Kiselyov here makes an association between Putin’s speech to the Duma and the draft law halting the convention on plutonium that would not be obvious to outsiders. Still more important, he called attention to the contents of that draft law, beginning with the reason given for this event, namely what is called a “radical change in circumstances, the emergence of a threat to strategic stability as a result of hostile actions of the United States of America in relation to the Russian Federation and the inability of the United States of America to ensure execution of the obligations it assumed to reprocess the excess weapons grade plutonium in accordance with the Agreement and the protocols to the Agreement.”

Kiselyov then moved to the all-important Point 2 of the draft law. The text was projected onto the television screen, with its provisions highlighted in yellow as Kiselyov read from it. The highlighted passages are as follows:

“The validity of the Agreement and protocols to the Agreement can be renewed after the elimination by the United States of America of the causes which have led to a radical change in the circumstances which existed on the day of the coming into force of the Agreement and the protocols to the Agreement on condition:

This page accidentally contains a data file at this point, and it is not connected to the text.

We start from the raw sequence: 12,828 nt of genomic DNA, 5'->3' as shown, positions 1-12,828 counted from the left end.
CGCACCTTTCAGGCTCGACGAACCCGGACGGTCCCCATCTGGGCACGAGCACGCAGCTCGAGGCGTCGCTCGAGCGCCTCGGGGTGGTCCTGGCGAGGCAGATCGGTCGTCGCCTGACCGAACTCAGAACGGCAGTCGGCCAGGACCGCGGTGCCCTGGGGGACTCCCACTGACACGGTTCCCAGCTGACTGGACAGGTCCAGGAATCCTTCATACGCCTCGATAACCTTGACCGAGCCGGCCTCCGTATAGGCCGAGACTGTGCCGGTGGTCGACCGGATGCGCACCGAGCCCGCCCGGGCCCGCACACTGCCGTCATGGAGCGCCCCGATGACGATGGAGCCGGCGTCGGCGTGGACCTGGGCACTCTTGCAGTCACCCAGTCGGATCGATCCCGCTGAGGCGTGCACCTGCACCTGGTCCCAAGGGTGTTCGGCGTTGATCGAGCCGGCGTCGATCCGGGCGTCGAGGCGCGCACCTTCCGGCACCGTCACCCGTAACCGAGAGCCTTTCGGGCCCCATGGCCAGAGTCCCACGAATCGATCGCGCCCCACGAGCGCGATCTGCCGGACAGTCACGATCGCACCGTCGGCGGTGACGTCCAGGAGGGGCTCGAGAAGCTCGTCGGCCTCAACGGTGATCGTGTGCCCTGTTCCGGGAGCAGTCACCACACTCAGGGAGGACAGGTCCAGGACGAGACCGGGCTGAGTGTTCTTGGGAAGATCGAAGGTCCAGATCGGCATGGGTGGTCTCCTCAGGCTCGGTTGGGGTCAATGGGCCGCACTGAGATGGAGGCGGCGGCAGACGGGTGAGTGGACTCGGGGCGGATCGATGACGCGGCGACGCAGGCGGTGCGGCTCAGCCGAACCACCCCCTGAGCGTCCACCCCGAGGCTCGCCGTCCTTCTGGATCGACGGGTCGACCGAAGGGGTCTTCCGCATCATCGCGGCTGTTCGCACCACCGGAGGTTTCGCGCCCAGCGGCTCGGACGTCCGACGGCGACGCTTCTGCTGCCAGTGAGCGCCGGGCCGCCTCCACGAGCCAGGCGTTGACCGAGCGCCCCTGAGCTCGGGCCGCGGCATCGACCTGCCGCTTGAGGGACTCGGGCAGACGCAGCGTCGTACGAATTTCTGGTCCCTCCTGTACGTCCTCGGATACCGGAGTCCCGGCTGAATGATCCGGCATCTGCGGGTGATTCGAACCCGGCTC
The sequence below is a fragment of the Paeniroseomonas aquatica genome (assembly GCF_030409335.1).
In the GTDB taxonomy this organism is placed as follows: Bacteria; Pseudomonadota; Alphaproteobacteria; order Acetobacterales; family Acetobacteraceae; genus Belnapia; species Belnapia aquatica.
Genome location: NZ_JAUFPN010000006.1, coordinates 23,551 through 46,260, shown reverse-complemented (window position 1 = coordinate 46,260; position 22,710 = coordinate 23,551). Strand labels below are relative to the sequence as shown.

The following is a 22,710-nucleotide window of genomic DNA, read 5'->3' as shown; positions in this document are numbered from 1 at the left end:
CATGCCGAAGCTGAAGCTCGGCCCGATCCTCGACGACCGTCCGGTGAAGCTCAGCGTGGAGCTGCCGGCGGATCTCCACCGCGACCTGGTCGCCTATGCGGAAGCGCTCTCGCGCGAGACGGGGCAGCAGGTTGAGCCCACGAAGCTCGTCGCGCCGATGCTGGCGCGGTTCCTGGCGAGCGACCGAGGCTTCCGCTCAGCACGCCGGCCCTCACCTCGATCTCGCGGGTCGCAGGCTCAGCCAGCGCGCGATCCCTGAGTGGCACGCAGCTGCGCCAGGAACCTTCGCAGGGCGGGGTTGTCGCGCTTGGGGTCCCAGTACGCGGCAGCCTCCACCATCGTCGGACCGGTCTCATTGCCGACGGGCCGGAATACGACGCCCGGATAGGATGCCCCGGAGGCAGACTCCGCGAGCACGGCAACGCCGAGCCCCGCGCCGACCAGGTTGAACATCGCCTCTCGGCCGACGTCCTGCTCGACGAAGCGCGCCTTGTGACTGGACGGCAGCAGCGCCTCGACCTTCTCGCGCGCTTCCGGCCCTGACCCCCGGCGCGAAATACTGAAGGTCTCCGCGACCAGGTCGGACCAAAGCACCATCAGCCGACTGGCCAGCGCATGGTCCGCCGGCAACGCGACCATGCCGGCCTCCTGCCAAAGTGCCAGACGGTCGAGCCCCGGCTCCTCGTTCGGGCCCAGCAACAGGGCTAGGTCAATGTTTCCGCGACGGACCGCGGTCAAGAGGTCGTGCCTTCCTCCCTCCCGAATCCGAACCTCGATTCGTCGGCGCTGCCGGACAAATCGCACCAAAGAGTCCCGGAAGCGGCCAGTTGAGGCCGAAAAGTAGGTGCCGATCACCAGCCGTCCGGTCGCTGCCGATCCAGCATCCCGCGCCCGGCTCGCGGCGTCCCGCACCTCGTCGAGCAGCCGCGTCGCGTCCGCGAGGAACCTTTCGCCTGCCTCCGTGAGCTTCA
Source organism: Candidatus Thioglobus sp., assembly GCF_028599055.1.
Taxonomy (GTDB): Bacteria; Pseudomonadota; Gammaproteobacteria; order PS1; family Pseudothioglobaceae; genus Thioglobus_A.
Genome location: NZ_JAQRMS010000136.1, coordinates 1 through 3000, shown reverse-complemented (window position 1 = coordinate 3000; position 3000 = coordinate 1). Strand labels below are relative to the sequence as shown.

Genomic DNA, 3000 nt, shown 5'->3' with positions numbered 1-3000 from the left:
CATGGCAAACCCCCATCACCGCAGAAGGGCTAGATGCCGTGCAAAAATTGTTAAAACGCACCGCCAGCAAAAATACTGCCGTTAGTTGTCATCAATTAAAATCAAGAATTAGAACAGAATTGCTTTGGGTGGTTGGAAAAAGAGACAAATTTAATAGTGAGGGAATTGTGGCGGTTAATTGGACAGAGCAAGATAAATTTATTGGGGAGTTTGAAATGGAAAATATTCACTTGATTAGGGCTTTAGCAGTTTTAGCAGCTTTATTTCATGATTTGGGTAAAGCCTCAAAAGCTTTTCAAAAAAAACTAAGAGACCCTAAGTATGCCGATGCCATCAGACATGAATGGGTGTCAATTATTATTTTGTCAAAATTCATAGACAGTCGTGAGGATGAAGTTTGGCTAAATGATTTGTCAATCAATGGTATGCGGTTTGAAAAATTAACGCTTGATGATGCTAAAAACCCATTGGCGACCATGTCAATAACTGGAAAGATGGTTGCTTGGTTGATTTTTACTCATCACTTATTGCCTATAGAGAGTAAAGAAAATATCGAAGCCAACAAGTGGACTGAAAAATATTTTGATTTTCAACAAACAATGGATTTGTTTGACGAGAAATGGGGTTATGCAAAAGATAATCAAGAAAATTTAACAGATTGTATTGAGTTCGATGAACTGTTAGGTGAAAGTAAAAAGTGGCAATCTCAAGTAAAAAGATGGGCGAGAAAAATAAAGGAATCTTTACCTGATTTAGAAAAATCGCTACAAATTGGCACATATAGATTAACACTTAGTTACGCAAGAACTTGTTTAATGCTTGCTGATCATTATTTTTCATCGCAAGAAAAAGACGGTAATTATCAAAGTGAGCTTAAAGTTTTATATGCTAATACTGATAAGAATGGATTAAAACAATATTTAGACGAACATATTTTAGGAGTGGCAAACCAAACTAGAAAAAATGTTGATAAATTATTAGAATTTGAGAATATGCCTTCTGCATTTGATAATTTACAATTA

“1) that the military infrastructure and numbers of the contingent of troops of the United States of America stationed on the territories of member states of the North Atlantic Treaty Organization (NATO) which entered NATO after 1 September 2000 be reduced to their levels on the day of coming into force of the Agreement and protocols to the Agreement

“2) that the United States of America renounces its hostile policy with respect to the Russian Federation which must be expressed:

“a) by the repeal of the 2012 law of the United States of America (Sergei Magnitsky law) and the repeal of provisions of the 2014 law of the United States of America in support of  freedom of Ukraine directed against Russia

“b) by the cancellation of all sanctions introduced by the United States of America with respect to separate subjects of the Russian Federation – Russian individuals and legal entities

“c) compensation of damages borne by the Russian Federation as a result of the sanctions indicated in line ’b’ of this point, including losses from the introduction of necessary counter-sanctions against the United States of America

“d) presentation by the United States of America of a clear plan for irreversible reprocessing of plutonium coming under the scope of the Agreement.”